In a Facebook post Wednesday met with heated commentary, St. Petersburg Mayor Rick Kriseman said he planned to “take steps to establish” a Chief Equity Officer position “in keeping with our commitments to building a fairer St. Pete.”
Critics quickly pounced.
On Tuesday, voters rejected two charter amendments on the ballot, Amendment 3 and 4, that would have required “an equity framework” to address equity gaps, create a Chief Equity Officer position to lead the “equity action plan” and, under Amendment 4, establish a funding source to pay for it.
Voters rejected Amendment 3, the framework for the proposal, with just 45% voting in favor, while 56% of voters opposed Amendment 4, the funding mechanism.
Voter turnout on both questions was less than 32%, meaning more than 68% of St. Pete voters didn’t weigh in on the question.
Nevertheless, comments on Kriseman’s post were largely negative.
“The Citizens have spoken and now you want to dictate what ‘you’ want! Obviously, the Citizens don’t see a problem currently and don’t think we need a larger Government to dictate to us what you want,” wrote Ron Kinney, a comment that largely summed up opposition in the thread.
Kriseman’s staff, which often responds to questions and comments on social media, weighed in little but did reply to some comments, reminding constituents that voters rejected putting the Chief Equity Officer position into the City Charter.
Elaborating on that, it’s important to note that the Mayor already has the power to create and eliminate positions. Amendment 3 would have required the position, whether an administration wanted it or not.
Kriseman himself opposed both the framework and funding portions of the proposed charter amendments, leaning instead on executive and legislative authority.
“As our equity focus and plans began to intersect with more and more of our work across departments, whether in economic development or sustainability and resilience or urban affairs or human resources, we began to see a need for a Chief Equity Officer (or similar),” Kriseman Chief of Staff Kevin King told Florida Politics. “The Mayor didn’t oppose the merit of the charter amendment. He just believes that given our form of government, each strong Mayor should have the flexibility to decide how to best organize their administration.”
As Kriseman notes in his Facebook post, adding the equity officer position is “a priority” for his office.
The distinction between executive and legislative authority and charter mandate is crucial. Most opposition to Amendments 3 and 4 centered on that distinction. The Tampa Bay Times Editorial Board, for example, recommended no votes on both measures, not because the equity framework it called for was flawed, but because “there are easier and more streamlined ways to address them” and “the city charter is not the right place to address the issues.”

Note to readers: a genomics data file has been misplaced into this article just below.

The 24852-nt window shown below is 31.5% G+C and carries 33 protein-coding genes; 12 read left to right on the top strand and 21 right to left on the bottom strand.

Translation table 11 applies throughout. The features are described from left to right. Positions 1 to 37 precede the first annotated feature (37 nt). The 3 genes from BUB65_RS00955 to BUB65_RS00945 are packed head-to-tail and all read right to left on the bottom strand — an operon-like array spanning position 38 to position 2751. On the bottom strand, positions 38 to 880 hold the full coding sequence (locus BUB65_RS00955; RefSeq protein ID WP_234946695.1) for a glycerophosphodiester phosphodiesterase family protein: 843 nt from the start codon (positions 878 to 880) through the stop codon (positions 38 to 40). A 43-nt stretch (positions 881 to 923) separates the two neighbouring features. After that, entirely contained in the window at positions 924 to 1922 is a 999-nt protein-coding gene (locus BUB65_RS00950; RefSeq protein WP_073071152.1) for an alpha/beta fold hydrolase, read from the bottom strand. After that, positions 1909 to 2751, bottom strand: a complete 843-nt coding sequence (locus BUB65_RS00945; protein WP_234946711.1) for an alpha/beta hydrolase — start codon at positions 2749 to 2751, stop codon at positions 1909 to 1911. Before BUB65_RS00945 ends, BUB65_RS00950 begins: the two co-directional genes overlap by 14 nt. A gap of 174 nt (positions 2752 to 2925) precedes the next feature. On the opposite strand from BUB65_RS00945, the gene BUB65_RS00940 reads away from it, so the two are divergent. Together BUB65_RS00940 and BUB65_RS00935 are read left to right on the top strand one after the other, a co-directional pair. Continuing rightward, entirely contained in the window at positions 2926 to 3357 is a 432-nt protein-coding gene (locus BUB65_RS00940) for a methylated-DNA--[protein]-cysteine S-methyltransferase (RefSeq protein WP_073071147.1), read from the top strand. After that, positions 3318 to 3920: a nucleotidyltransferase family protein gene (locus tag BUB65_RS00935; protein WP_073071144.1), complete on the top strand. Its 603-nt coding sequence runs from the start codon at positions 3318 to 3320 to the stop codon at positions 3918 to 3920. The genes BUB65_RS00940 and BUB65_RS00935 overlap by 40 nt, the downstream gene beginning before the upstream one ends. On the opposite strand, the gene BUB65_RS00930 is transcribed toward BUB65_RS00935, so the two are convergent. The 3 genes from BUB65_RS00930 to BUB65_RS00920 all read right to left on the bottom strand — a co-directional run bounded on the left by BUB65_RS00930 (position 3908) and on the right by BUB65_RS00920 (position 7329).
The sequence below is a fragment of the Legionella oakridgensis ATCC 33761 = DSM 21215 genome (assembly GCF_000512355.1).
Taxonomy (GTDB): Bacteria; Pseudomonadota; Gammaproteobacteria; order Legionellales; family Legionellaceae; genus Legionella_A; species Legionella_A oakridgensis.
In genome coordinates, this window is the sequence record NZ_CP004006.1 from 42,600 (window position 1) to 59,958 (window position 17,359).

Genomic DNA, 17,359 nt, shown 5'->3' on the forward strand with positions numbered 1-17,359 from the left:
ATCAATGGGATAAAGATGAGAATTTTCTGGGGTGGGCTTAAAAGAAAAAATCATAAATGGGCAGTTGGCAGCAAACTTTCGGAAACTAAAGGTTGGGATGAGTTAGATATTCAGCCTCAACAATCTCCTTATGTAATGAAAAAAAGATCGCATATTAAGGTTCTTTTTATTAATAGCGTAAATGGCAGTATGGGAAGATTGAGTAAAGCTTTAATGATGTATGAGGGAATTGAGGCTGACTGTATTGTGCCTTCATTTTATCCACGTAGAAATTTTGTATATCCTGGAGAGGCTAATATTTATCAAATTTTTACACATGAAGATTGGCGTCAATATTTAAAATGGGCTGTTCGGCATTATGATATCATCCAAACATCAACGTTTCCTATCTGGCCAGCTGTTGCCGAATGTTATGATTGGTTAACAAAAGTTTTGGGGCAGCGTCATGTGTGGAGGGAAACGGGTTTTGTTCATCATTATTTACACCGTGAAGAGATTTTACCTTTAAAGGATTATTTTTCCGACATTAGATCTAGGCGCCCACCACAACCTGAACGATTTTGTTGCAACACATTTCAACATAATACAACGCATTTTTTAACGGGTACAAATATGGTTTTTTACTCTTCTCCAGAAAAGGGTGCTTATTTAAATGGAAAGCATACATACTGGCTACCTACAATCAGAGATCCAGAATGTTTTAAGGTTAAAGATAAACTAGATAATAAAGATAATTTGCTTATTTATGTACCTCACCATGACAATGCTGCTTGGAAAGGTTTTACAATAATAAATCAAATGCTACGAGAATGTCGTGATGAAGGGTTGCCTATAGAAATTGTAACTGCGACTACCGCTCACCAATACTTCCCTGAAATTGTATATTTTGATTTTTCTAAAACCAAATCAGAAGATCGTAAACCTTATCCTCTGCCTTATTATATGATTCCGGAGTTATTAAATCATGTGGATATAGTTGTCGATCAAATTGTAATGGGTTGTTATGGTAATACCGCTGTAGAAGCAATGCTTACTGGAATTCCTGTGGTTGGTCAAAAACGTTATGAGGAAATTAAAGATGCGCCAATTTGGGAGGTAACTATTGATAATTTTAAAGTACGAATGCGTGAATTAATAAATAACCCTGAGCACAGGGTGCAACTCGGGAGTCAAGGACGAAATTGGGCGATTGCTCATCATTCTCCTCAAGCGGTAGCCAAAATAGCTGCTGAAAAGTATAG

Some commenters pointed out Kriseman has just two months left in office, so it might make sense to leave the equity officer question for the new administration, which will see Mayor-Elect Ken Welch sworn into office on Jan. 6.
If Kriseman creates a new position, a new administration could undo those steps if that was their will. Under a charter amendment, the change could only be undone through another ballot question. And putting that question on the ballot would require City Council approval.
“We expect our internal processes to be complete and the position created (not necessarily filled) prior to the next administration,” King said.
Welch hasn’t said whether he supports creating the position. He told Florida Politics he will “evaluate and implement the most effective organizational structure and resources to ensure that intentional equity, diversity, and inclusion are embedded in the policies, practices, and operations of the city.”
“I look forward to further speaking with advisers, community stakeholders, and city employees to ensure that we create the most inclusive city in the country,” Welch said.
Editor’s note: A previous version of this story incorrectly stated City Council approval would be needed for the new position. City Council would not have to approve the position.